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American Corn and Soybean Farmers Could Boost Production by $11 Billion

KANSAS CITY, Mo., Feb. 25, 2014 /PRNewswire/ — American farmers could have produced approximately 1.6 billion more bushels of corn and 250 million more bushels of soybeans in 2013, realizing approximately $11 billion in additional revenue, if performing equal to the 75th percentile compared to their peers, according to the new TrueHarvest Benchmark.

Corn production in Iowa alone could have increased by approximately 11%, creating an additional $1.1 billion in revenue, based on current market prices. Soybean production could have increased by approximately 10% in Iowa, creating an additional $560 million in revenue. Combined, for Iowa production alone, farmers could have seen approximately $1.6 billion in increased revenue. Extrapolated out to other grain producing states, American farmers could have seen approximately $11 billion in increased revenue.

FarmLink, a leader in independent data-driven agribusiness tools, today announced the launch of TrueHarvest, the new benchmarking tool that for the first time accurately shows farmers the full range of performance potential for fields, down to a 150 square foot micro-field. The TrueHarvest Benchmark will be available for corn, soybean and wheat fields in the United States, with rapid international expansion anticipated.

Farmers Could Boost Production“Based on the TrueHarvest Benchmark national estimate, corn and soybean farmers have the potential to boost production by $11 billion, and that is with today’s best practices. With tools like the TrueHarvest Benchmark and others under development, far more is possible,” said Ron LeMay, Chairman of FarmLink. “By analyzing billions of data elements, TrueHarvest offers a never-before-seen view of a farm’s performance ranges – at the field, zone and micro-field levels. Knowing where the true potential lies, farmers can make better investment decisions by focusing time and resources where the greatest opportunity exists.”

As part of FarmLink’s commitment to farmers, as the product rolls out, every farmer in America can sign up and gain access to his 2013 field-level Benchmark at the 95th percentile for all his fields, free of charge.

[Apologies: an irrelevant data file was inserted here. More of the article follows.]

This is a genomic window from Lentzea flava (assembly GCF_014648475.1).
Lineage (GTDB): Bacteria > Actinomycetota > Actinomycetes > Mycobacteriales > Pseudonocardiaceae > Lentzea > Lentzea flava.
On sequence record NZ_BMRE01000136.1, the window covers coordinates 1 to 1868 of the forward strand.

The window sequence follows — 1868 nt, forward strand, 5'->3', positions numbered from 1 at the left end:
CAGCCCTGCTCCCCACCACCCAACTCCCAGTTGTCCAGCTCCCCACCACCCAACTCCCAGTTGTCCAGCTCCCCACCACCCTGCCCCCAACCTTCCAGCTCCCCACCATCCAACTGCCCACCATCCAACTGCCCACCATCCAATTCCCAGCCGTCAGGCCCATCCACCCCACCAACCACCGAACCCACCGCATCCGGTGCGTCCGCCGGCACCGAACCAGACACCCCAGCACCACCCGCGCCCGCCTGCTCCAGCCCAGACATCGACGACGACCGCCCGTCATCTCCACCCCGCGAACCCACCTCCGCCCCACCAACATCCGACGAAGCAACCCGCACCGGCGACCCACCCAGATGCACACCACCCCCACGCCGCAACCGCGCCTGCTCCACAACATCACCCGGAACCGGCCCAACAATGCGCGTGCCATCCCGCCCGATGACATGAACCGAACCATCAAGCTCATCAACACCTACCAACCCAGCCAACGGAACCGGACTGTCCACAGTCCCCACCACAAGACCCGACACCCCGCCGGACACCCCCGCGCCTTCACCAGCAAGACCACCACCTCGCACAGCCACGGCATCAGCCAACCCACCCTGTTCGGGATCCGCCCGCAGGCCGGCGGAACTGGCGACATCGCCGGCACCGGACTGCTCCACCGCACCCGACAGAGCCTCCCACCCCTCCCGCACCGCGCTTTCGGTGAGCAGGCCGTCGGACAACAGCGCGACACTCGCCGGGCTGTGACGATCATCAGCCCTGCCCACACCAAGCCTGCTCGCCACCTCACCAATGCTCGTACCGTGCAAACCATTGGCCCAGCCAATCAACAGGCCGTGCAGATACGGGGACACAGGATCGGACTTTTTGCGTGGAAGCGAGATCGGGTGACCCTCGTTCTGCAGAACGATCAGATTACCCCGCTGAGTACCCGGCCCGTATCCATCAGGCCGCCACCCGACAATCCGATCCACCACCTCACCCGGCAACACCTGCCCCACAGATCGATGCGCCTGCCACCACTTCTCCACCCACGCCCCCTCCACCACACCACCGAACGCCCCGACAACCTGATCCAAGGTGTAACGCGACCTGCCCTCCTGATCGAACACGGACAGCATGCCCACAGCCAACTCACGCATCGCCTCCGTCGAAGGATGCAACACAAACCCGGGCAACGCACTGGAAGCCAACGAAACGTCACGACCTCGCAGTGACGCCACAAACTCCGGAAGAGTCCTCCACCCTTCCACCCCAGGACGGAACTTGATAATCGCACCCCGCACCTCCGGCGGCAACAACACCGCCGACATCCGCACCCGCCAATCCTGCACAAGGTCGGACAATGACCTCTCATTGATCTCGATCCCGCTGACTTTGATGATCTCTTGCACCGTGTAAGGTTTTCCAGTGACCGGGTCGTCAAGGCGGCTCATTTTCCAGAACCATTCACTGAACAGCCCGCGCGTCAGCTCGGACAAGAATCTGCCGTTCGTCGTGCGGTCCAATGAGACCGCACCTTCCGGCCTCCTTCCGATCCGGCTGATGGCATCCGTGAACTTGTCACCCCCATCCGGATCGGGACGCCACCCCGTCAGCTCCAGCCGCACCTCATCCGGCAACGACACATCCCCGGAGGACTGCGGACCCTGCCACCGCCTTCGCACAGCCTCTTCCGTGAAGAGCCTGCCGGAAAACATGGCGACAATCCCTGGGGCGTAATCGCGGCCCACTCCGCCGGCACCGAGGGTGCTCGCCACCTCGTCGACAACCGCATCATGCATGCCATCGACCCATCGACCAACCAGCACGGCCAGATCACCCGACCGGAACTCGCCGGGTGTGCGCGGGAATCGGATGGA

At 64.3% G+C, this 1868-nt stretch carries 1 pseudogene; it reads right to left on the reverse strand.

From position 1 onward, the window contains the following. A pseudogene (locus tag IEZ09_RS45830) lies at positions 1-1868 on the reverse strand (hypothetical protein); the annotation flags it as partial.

When farmers purchase the TrueHarvest Benchmark, they receive all their 2013 Benchmarks, 2014 Benchmarks, a Micro-Field Reader to measure yield at the micro-field level, Gap Maps and tools to identify revenue improvement opportunities. FarmLink believes in shared success with farmers, therefore the TrueHarvest Benchmark price is calculated as approximately one bushel of corn equivalent per acre. This will include an up-front deposit plus a payment at Fall settlement.

To create the TrueHarvest Benchmark, FarmLink data scientists use more than 500 million micro-fields, or 150 square foot areas, made up of many variables across weather, soil, topography, and more. This establishes a data set of more than 600 billion data elements from millions of acres. That core data is being used to benchmark 67 billion micro-fields in the United States, which create the performance range for every micro-field on every field in any portfolio of corn, soybean and wheat fields in the United States. The result is a unique and precise understanding of the performance range of comparable land in comparable conditions for that season.

“Individual data elements don’t give farmers a comprehensive comparison. When that data is combined and analyzed creating benchmarks at the field, zone and micro-field levels, farmers can plan smarter and and objectively measure the results of those plans,” said LeMay. The Benchmarks identify revenue improvement opportunities by comparing actual yield to the Benchmarks.

“Until now, farmers had no way to know whether their yields – high or low – were representative of top performance,” said Scott Robinson, President of FarmLink.  “Now farmers can increase, decrease or change inputs based on where they see the greatest potential, and judge the value of these input changes year over year.”

“Predictive analytics will fundamentally reinvent agriculture and FarmLink has enormous advantages in this area due to its data collection process, analytical approaches and impartial position in the market.  These are key ingredients for providing the necessary accuracy to benchmark farmland accurately and identify year-over-year yield improvement,” said Roy Lowrance, Managing Director of New York University’s Center for Data Science.

To develop the TrueHarvest Benchmark, FarmLink has invested more than $50 million over the past four years. Future TrueHarvest tools will allow farmers to use the Benchmark information to make better informed decisions about inputs, including seed and fertilizer from multiple providers, and see at a glance which combination would perform best on which parts of a farm. The TrueHarvest crop management series will provide real time alerts, satellite imaging during the growing season, and more. FarmLink also plans to introduce risk management services that will help farmers maximize the price they realize for their crops.

“Farmers will be increasingly challenged to improve productivity and FarmLink’s agronomic benchmarking is a huge step forward in understanding performance with amazing accuracy and granularity.  The tools that have been developed will permit farmers to make increasing wise decisions impacting their financial performance.  Such tools and independent advice are exactly what farmers need to improve their game,” said Moe Russell, Co-Founder and President of Russell Consulting Group.

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